Thursday 19 January 2012

The Million Malazan March

The paperback edition of The Crippled God has been released in the UK. The cover blurb includes a nice factoid: worldwide sales of The Malazan Book of the Fallen sequence have now passed 1 million copies.

Splendid news! The Malazan series has been a bit of a slow-burn, taking seven years to sell 250,000 copies (as revealed in a press release when The Bonehunters came out). Selling an additional 750,000 copies in the next five years clearly shows the acceleration in sales (coinciding with the books coming out in the USA as well). Whilst it's not on the level of sales of some of the genre-leaders, it's still an impressive figure for such an allegedly 'difficult' series. Congratulations to Steven Erikson and his publishers.


Anonymous said...

Great news, hopefully its popularity will grow and grow. Best series out there, easily.

Anny chance you could give us comparing numbers for the other big series out there Wert? I know you did it a couple of years ago, but it would be nice to get an update of the current situation.

Brad Murgen said...

Best estimated you're going to find:

It's got a looong way to go to catch up with other big name fantasy series. I don't like this series, but I'm surprised it has only sold 1M copies, given the recent publicity and the fact there's 10 books.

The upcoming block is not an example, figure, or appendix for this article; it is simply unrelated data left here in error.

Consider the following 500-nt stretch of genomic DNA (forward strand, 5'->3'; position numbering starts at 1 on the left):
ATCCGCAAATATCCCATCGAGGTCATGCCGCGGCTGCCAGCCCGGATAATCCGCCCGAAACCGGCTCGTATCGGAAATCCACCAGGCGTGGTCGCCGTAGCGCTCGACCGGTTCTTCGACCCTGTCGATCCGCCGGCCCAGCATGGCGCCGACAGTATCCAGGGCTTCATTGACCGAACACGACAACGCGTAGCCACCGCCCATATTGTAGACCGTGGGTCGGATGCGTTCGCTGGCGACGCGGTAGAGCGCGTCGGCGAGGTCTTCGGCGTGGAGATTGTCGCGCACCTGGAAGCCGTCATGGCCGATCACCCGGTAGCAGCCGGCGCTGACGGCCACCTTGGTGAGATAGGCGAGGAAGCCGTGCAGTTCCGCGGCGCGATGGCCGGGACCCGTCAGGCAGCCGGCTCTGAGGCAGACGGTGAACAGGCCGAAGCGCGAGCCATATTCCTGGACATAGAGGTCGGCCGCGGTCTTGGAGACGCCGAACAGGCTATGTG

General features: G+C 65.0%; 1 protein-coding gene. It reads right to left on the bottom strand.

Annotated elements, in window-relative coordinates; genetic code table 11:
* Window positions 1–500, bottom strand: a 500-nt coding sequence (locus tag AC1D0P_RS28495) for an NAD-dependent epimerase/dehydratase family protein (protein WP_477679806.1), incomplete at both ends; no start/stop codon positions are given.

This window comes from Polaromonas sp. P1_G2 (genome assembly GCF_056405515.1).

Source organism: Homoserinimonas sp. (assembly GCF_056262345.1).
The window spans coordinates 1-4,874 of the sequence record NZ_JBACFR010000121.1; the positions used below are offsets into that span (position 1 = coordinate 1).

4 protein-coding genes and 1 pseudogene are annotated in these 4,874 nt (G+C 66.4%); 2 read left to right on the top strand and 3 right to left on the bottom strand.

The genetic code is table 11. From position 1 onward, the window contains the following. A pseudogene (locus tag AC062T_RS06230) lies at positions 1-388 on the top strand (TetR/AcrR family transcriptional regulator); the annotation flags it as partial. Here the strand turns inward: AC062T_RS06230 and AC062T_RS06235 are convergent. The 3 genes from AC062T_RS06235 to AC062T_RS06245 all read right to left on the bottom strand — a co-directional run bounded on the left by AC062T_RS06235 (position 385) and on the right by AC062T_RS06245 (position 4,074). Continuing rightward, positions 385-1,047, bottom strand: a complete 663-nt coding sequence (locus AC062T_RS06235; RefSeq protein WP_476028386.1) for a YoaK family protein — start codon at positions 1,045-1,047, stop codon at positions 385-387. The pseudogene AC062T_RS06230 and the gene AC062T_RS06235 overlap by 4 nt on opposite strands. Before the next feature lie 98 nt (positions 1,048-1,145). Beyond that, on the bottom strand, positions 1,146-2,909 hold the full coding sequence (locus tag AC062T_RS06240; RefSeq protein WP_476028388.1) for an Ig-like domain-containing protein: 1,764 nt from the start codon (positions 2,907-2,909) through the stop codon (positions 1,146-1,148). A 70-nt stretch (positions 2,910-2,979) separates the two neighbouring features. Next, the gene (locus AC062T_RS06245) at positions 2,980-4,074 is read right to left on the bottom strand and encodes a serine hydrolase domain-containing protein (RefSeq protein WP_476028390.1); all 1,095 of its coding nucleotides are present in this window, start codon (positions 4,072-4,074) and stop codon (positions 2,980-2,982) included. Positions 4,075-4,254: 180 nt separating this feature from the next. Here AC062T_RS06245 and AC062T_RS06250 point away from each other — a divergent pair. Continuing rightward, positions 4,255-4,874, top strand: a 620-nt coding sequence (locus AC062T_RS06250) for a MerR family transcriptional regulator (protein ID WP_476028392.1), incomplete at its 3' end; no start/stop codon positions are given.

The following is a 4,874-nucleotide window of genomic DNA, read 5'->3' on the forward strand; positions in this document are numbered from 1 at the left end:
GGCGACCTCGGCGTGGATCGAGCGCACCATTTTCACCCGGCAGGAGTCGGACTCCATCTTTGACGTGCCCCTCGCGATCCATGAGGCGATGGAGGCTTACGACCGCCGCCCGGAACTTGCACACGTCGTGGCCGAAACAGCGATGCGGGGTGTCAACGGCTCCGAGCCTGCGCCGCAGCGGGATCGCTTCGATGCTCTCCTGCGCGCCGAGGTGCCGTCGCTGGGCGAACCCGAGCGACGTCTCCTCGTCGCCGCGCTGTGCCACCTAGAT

Anonymous said...


I have another question to other readers:
Is there any series that comes close to TMBotF in complexitiy and scale?
I would like to know the literature world a litte better but I doubt there was ever a bigger attempt.

Anonymous said...

I would say "The Wheel of Time" is the only one that is in the same league. Books 7-10 in that series are slow, but overall its a great series. Erikson is a much better writer than Jordan though.

Lagomorph Rex said...

I think it would help if you could actually go into a book store and buy the series in a single format.

Most stores simply don't stock anything resembling a coherent collection of the books. You get some that are only Mass Market Paperback, some that are Trade Paperback, some that they simply never have and can't order (memories of Ice is a particular pain to get in anything other than Mass Market).. The series also offers no roadmap of how to integrate the two authors works together.. And while for a serious fantasy reader that might not be that big of a deal.. it's something that I know from personal experience it does turn off casual readers.. they'd rather pick up Terry Goodkind or Wheel of Time because it's blatantly obvious what order you read them in and Tor has gone to great lengths to make sure its obvious through the release of boxed sets, coherent formats, and matching covers..

Orodemniades said...

Excellent news. It's certainly been picking up steam in the store I work in (partly because it's on my staff picks shelf), so yay!

Orodemniades said...

Rex: It's not our fault, it's the publishers who decide what books go in what format, and there's no telling when a book will go into a new format - including the new tall size mass market.

Anonymous said...

In answer to the above question "Which series come close to The Malazaan" there is of cause R.Scott Bakkers "Prince of Nothing" that comes closest to mind. A trilogy that continues to another three books. (Although Jordans first books were highly enjoyable they are not comparable with Eriksons.)